St. Louis Country Club ("SLCC") is not ranked in the top 100 courses in the world; nonetheless, it is a great place to play golf. Located outside the city, in the affluent enclave of Clayton (Ladue), SLCC is a real treat to play. Notice their distinctive logo on the scorecard, which features a polo themed mallot and interlocking horseshoes. Also, the back of the card has an image of C.B. Macdonald with his caddie, an iconic pose of the maestro which is featured in an oversized painting of him that hangs at The Links Club.
St. Louis Country Club has the distinction few golf courses in America can claim: It was designed by the father of golf in this country, Charles Blair Macdonald, whose National Golf Links of America set the standard for greatness. Macdonald only designed a handful of courses in addition to St. Louis and the National. These include The Creek, Sleepy Hollow, Piping Rock, the Greenbriar's Old White Course and the historic Chicago Golf Club.
As was almost always the case with C.B., Seth Raynor was in charge of actually building the course, which was completed in 1914. Macdonald and Raynor almost always used "prototype" holes on other courses and St. Louis Country Club is no exception. It has a brilliant collection of holes patterned after some of the greatest holes in the world, originating from the British Isles.
Coincidentally, like at two other Macdonald designed courses, there is a full sized polo field in front of the clubhouse that also serves as a driving range. Unlike the fields at Chicago Golf Club and the Piping Rock Club, this one is still in use. It is probably more than a coincidence that C.B. was associated with these monied clubs. Given his patrician nature and his associations with wealth, he was more likely to be called into elite communities such as this one to practice his craft. Although jets weren't yet invented, C.B. Macdonald was one of America's original jet setters and traveled in circles of people comfortable with polo and yachting.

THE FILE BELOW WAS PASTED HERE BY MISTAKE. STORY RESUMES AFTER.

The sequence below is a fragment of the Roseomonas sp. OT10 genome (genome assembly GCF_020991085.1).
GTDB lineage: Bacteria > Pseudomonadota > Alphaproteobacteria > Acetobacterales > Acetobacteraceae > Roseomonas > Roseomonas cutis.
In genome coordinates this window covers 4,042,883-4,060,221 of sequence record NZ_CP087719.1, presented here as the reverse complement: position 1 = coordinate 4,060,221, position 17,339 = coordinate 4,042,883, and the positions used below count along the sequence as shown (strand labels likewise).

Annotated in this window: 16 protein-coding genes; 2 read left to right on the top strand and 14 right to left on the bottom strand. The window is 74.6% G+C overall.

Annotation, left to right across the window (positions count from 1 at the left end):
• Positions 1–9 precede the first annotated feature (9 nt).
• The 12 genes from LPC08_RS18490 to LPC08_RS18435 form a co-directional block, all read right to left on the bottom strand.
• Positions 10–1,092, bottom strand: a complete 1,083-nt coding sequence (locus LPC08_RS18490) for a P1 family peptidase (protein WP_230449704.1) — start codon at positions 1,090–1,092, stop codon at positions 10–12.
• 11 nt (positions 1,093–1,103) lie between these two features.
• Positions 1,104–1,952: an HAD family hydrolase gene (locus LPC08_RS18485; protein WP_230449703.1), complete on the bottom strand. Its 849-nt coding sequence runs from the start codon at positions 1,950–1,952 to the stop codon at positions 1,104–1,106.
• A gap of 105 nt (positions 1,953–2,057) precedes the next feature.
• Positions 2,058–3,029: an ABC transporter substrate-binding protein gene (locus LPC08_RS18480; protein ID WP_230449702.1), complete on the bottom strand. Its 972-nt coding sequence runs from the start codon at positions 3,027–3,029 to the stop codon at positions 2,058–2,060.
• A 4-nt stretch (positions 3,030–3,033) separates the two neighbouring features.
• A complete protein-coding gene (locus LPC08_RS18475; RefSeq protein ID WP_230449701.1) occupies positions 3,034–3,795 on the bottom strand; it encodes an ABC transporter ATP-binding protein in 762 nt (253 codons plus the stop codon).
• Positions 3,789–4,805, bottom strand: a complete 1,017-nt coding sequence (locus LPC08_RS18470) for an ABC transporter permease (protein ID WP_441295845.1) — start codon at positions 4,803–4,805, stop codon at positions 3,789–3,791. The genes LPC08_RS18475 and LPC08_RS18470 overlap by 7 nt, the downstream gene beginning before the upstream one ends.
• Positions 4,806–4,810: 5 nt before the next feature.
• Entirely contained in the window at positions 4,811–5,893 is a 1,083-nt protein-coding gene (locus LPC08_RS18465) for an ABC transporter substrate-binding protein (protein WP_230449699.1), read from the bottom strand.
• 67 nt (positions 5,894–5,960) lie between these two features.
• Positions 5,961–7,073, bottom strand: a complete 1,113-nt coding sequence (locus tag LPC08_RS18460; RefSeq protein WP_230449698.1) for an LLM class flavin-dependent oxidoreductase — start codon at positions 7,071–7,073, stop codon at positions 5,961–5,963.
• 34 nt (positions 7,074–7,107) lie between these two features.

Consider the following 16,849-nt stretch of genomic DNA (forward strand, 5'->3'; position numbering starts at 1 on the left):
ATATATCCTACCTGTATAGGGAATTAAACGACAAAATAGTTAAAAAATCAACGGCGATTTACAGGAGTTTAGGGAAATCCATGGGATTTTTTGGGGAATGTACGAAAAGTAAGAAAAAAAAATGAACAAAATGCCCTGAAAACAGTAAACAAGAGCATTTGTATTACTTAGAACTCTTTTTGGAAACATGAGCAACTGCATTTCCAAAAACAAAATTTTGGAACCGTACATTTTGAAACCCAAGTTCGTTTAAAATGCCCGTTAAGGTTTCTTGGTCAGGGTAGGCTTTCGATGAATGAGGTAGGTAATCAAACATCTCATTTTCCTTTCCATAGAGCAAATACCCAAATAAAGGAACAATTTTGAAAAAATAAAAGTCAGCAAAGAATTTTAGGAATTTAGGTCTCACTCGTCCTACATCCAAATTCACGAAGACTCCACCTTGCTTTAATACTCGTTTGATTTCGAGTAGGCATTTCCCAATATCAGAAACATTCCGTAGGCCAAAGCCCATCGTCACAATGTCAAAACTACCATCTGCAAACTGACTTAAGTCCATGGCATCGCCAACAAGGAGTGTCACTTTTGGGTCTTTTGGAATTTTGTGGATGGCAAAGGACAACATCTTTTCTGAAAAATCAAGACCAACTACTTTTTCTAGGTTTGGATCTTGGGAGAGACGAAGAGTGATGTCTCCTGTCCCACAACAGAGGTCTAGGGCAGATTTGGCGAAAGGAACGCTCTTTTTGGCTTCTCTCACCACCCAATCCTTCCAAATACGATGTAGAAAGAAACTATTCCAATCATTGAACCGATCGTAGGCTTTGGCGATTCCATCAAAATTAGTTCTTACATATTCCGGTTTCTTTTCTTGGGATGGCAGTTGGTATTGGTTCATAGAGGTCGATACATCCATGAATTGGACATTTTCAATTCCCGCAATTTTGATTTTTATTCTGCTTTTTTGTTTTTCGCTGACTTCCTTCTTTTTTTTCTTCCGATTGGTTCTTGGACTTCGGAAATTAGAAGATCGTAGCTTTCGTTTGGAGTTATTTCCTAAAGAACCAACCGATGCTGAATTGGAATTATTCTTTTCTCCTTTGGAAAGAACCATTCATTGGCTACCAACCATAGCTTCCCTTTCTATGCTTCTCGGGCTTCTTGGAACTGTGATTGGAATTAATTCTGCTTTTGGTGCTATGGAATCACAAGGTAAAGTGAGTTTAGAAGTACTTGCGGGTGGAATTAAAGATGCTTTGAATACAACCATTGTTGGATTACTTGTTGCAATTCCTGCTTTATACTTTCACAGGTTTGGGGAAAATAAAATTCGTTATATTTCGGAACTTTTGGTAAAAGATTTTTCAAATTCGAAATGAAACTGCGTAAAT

The clubhouse fronted by the polo field
St. Louis Country Club hosted the U.S. Open in 1947 and the U.S. Amateur in 1921 and 1960. I suppose it doesn't host big tournaments anymore because it is only 6,534 yards from the tips (par of 71).
Although the property has nice rolling terrain, Macdonald liked to start with an easy hole and the 394 yard first hole, "Preparatory," is a flat and benign starting hole that eases you into the round.
In an oddity, the next two holes are both par threes of the same length. They measure 213 yards each. The second hole, "Double Plateau," is as advertised. Loved it.
The green on the par three Double Plateau second hole
The third has to be the hardest rendition of an "Eden" hole I have ever seen. It plays uphill over water to a difficult-to-hit green. The book The World's 500 Greatest Golf Holes ranks the third hole at St. Louis among its entries because of the "phalanx" of bunkers and the difficulty of the green.
The par three third Eden hole
I particularly like the "Punch Bowl" fifth hole, as I generally do all Punch Bowl holes. I just think it's an interesting way to design a hole. This 508 yard par five doesn't disappoint from tee to green. Unlike my favorite Punch Bowl hole at the National Golf Links, which plays up a big hill, the shot to this Punch Bowl is blind and plays down a hill and is situated in front of a small stream.
The brilliant Punch Bowl par five fifth hole
The sixth, named "Blind" is the start to a relatively easy part of the course. It is a 359 yard par four which features a blind tee shot, and depending upon where your ball lands, you will more-likely-than-not have another blind shot to the green, albeit a pitch shot.
The seventh, a prototype Short hole, smartly named "Shorty," is a beautiful rendition of this classic hole with a horseshoe green similar to, although not as severe as, the twelfth hole at Forsgate Country Club.
The classic par three "Shorty"